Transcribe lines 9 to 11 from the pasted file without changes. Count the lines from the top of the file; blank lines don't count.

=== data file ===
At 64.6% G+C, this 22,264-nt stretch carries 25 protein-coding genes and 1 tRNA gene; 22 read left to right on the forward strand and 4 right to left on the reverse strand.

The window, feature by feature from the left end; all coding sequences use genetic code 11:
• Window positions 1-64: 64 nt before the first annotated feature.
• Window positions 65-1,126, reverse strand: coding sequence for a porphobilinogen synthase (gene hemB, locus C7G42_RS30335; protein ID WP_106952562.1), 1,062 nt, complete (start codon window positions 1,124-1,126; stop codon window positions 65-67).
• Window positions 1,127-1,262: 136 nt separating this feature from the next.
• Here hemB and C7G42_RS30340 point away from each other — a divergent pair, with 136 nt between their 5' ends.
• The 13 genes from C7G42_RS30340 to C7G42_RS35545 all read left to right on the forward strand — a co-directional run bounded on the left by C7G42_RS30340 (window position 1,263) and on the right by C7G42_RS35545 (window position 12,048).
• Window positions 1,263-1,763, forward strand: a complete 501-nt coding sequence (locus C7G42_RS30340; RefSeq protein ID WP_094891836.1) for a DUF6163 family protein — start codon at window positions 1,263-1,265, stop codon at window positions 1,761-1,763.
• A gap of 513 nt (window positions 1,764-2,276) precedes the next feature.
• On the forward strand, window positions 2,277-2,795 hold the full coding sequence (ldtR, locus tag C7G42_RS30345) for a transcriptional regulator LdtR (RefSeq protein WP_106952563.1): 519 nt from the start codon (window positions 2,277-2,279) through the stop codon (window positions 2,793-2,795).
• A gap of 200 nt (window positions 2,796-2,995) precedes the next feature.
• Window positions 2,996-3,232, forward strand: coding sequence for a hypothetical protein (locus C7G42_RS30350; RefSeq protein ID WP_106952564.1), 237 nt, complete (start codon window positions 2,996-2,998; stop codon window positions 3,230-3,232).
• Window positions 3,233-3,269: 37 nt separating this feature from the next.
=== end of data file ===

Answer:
• A gap of 513 nt (window positions 1,764-2,276) precedes the next feature.
• On the forward strand, window positions 2,277-2,795 hold the full coding sequence (ldtR, locus tag C7G42_RS30345) for a transcriptional regulator LdtR (RefSeq protein WP_106952563.1): 519 nt from the start codon (window positions 2,277-2,279) through the stop codon (window positions 2,793-2,795).
• A gap of 200 nt (window positions 2,796-2,995) precedes the next feature.